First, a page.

Management guru Peter Drucker is attributed to the quote “Culture eats strategy for Breakfast”. The Drucker institute summarized Drucker’s career like this. Born in 1909 in Vienna, Austria, he grew up in a household of great intellectual minds. After studying law and receiving his PHD in Germany he moved to England in the 1930s. The Jewish question was banned and burned by the Nazis. Studying with economic students who followed John Maynard Keyens, Drucker realized that his fellow students were interested in the behavior of commodities while he was interested in the behavior of people.
He moved to the United States in 1937 where he served as a correspondent for several British newspapers. In the 1940’s he took a close peek inside General Motors and published his landmark book about the corporation in 1946. Then Chairman Alfred Sloan inspired his work, “The chief executive must be absolutely tolerant and pay no attention to how a man does his work, let alone whether he likes a man or not. The only criteria must be performance and character.”
In the 1950’s Drucker joined the faculty of New York University as a professor of management where he stayed for 21 years. His major consulting clients were Sears & Roebuck along with IBM. Oops…
Peter Drucker’s consulting was surprisingly simple. Who is your customer? What have you stopped doing lately (so as to free up resources for the new and innovative)? What business are you in? Former CEO of General Electric, Jack Welch was inspired to close every business in which GE was not Number 1 or Number 2 in the market when Drucker asked this simple question. “If you weren’t already in this business, would you enter it today?"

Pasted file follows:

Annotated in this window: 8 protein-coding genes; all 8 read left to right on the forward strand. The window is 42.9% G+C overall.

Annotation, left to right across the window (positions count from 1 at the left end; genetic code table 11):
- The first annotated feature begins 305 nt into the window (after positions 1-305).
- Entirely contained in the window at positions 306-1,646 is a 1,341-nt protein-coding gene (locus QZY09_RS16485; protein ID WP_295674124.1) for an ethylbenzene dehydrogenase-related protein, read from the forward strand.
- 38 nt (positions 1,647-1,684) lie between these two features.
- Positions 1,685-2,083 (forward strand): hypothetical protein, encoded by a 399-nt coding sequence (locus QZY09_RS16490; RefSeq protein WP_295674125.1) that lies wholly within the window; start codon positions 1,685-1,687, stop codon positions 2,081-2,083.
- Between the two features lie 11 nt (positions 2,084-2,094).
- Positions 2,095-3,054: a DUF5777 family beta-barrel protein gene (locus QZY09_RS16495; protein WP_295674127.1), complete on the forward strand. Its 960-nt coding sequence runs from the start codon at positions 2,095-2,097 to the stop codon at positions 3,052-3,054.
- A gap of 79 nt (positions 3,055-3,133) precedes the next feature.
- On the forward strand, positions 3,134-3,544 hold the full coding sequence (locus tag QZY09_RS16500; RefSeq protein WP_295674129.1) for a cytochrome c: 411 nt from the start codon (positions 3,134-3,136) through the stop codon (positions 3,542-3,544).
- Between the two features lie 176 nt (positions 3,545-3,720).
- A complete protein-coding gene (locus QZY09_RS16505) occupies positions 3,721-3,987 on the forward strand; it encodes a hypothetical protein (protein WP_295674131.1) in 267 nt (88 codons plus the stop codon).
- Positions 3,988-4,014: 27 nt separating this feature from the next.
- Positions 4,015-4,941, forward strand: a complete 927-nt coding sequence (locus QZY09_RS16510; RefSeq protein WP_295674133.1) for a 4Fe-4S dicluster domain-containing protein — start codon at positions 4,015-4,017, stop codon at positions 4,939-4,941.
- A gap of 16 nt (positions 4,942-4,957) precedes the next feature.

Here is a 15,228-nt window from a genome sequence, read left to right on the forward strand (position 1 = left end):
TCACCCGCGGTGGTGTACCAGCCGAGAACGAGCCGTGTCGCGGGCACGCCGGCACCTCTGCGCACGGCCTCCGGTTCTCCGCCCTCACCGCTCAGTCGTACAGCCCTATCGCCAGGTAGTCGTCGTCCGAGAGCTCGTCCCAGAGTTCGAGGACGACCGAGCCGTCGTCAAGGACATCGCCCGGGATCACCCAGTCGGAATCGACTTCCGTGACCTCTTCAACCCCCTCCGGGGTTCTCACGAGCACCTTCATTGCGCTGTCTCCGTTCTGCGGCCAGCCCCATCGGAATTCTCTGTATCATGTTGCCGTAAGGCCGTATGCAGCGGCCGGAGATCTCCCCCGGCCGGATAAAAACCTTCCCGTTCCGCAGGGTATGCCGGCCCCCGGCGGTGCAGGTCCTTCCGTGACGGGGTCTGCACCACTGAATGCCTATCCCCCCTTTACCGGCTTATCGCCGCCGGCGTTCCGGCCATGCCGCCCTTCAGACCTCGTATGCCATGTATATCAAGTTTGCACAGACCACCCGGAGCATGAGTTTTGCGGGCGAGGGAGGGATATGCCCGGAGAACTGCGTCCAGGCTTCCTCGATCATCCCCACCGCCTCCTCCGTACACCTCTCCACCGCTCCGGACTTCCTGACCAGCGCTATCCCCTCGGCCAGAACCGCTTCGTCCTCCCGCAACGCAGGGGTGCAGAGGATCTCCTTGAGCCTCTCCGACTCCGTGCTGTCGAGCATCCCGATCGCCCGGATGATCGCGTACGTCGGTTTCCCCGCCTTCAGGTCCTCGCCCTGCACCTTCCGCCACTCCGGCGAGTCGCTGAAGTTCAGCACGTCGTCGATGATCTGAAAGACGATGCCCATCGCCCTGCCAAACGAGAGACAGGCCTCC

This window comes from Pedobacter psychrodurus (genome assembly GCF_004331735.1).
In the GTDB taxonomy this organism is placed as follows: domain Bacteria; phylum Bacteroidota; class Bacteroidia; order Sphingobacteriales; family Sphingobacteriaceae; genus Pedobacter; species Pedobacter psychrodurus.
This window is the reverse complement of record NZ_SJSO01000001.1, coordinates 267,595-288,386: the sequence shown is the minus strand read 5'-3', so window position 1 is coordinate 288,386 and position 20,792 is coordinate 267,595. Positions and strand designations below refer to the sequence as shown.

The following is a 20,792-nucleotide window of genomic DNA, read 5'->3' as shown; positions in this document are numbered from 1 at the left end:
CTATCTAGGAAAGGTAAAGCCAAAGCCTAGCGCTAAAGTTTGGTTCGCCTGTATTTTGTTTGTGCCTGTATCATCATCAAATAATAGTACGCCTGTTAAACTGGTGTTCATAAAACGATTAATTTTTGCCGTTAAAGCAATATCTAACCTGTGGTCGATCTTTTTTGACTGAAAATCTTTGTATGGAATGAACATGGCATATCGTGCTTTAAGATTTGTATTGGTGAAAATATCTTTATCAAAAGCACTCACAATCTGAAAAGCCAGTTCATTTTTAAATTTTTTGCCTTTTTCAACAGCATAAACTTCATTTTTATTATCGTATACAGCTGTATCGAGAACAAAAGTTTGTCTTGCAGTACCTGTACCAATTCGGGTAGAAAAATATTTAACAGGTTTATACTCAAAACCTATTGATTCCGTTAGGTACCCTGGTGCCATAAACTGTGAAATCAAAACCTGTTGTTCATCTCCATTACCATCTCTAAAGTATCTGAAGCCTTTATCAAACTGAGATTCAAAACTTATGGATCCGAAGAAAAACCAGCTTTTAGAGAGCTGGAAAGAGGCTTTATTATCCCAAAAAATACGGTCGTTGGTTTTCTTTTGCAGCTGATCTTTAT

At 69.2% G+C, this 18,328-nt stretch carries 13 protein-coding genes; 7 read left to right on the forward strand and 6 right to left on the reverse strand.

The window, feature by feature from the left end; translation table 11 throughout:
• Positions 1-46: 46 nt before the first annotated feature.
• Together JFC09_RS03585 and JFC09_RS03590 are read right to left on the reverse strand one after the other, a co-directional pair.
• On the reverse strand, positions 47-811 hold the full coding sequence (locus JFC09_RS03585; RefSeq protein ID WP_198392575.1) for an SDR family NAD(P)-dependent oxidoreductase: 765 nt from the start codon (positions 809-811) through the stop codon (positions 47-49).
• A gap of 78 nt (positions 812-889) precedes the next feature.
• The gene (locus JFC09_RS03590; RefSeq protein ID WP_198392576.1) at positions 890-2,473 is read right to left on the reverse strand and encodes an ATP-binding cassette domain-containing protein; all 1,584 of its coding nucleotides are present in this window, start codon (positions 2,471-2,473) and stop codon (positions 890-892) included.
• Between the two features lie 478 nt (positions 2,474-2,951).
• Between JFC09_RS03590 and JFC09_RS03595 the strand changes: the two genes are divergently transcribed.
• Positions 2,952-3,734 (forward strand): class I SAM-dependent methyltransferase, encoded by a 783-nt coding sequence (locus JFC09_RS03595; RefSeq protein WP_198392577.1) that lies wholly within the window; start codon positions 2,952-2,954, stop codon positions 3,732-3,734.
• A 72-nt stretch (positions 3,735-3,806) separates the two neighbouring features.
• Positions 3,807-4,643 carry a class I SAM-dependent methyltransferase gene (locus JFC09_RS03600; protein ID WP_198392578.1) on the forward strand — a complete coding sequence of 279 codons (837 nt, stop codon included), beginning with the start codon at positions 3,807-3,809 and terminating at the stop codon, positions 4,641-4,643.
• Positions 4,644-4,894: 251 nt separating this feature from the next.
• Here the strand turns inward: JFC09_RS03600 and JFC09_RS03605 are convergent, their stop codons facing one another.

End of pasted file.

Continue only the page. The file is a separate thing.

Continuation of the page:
This week a friend made a career move. I asked, “What happened”? “Culture eats strategy for breakfast,” was the response. So many times, we as consultants see a business with detached emotion for what it really is. When we try to communicate our recommendation, which by the way is the product we sell, we are met with fierce resistance. I have surmised that many, especially family owned businesses, are so entrenched with memories and tradition, it’s difficult to change. The owner will tell one story but often times the profit and loss statement tell the opposite. Long term employees who are the most valuable asset, are the last to change and will fight all the way to the end. When coaching young people who want a business career, I always say the same thing. “Learn business by studying accounting. You don't have to be an accountant and you will be better positioned to make reasonable decisions.” The numbers always tell the truth and many times are opposite of what ownership and management recite. Culture is valuable and necessary to develop what today is known as “User Experience” or UX. Harness this great power and guide your company to success by implementing necessary change for business in today’s ever-changing economy.